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Let’s have Medical Aid Without the Politics

July 10, 2011 – 6:58 pm36 Comments

By Bernie Tuch

In January this year, an advertisement (see left) appeared in a magazine called Physician Life that is sent to registered physicians like me in Australia.  Sponsored by an organization called Towards Hope Foundation the advertisement was seeking funds to support the treatment in Melbourne of Malak, a young girl visiting from Gaza, who had been born with no ears, and as a consequence, was deaf.

What drew my attention to this unusual advertisement was the statement that the required operation “cannot be done anywhere in the Middle East”.  Having worked in Israel some years ago, and knowing a little of the medical facilities available there, I questioned the veracity of the statement.  First, however, I checked with my medical sources in Jerusalem, and received confirmation that the particular operation and the special hearing aid required were available in the major teaching hospitals of most of the cities in Israel.

I wrote to the editor of the magazine with this information, and advised this was false advertising. This was particularly so, since there is an organization in Israel, the Peres Centre for Peace, that handles humanitarian aid requests of this nature for the children of Gaza.  I am advised the organization has been in operation since 2003 and has had more than 6,500 referrals since, the majority being for complex operations.  Costs of the procedures are apparently borne by the Centre.

I checked the website of the Foundation at that time, and found much anti-Israel vitriol, as well as advertising of a pro-Palestinian political public rally to be held at the University of Technology in Sydney during May.

Subsequently, the editor of the magazine wrote to the person who had submitted the advertisement, and received back a vitriolic letter containing material consistent with what I had seen on the Foundations website.  To resolve the matter, the editor then invited me to write a letter to the magazine for publication.  This appeared in the May-June issue of the magazine.  So far, as of the July-August issue of the magazine, there has been no response to my letter.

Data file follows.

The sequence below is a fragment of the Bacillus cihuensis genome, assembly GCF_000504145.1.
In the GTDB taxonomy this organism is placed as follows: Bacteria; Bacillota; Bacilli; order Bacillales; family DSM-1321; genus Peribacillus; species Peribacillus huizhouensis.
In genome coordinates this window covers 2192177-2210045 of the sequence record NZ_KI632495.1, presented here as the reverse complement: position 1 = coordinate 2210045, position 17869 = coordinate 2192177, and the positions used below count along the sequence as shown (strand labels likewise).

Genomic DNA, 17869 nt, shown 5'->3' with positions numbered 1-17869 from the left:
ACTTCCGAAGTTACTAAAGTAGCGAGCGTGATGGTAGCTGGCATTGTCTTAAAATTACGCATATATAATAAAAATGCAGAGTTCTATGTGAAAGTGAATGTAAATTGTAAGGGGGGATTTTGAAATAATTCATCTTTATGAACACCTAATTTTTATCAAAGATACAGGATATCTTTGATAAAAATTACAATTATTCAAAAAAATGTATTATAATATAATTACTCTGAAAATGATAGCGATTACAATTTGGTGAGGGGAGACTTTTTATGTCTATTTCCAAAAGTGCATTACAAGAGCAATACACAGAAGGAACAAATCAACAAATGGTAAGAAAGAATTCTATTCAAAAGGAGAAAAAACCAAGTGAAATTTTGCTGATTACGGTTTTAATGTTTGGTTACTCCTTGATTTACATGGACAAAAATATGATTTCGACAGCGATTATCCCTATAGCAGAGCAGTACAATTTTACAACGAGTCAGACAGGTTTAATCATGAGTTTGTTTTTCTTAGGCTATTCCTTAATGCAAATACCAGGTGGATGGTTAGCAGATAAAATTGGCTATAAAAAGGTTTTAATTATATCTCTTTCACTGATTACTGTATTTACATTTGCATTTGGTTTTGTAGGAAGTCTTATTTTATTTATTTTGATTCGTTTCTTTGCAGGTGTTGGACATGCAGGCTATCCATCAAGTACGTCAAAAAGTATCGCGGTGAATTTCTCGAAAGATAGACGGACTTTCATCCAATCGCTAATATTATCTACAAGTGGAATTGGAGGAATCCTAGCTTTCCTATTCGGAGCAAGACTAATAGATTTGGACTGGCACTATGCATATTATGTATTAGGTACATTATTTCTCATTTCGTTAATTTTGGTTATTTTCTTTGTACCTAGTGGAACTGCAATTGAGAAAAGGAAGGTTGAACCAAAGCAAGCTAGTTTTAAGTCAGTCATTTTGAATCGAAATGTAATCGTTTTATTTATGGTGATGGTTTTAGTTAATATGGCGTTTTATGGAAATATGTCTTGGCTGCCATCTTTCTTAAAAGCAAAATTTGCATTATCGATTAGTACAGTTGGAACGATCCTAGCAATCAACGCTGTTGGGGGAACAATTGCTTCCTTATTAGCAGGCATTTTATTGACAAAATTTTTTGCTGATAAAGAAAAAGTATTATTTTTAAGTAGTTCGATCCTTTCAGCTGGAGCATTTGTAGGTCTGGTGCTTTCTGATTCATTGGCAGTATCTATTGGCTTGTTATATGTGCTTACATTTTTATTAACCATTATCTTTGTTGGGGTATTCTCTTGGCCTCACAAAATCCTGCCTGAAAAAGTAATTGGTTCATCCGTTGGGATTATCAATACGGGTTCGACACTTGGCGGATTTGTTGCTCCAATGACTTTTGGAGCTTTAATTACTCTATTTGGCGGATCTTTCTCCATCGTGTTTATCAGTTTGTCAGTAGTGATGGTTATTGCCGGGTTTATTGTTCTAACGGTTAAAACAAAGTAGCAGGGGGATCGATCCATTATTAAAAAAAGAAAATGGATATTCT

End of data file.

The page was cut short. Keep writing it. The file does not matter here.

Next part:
This week I rechecked the website of the Foundation, and was surprised.  There is no anti-Israel vitriol anymore, merely details about Malak, and her recent arrival in Melbourne.  At the click of a button, I accessed a two-minute video screened on the ABC in June telling Malak’s story, and showing her, her mother, and those who are trying to assist.  This was a wonderful change to what I had seen previously, and something to be commended.

Moreover, on the website, there was a note warning about possible fraudulent endeavours of two Islamic organizations that are said not to be registered charities in Victoria allegedly collecting funds to support Malak.

What has happened to seemingly turn this matter around, from vitriolically attacking a country whilst supporting a humanitarian endeavour, to showing beneficence without the politics?  Perhaps the Towards Hope Foundation has now taken notice of that entity called the Peres Centre for Peace, and is concentrating its efforts to help Malak and other children in need.  I ask myself if this change has occurred in part because of my objection to what was a misleading advertisement in a physician’s magazine, and my persistence in ensuring the matter was not swept under the carpet – or am I dreaming?

Dr Bernie Tuch is a Sydney based physician.

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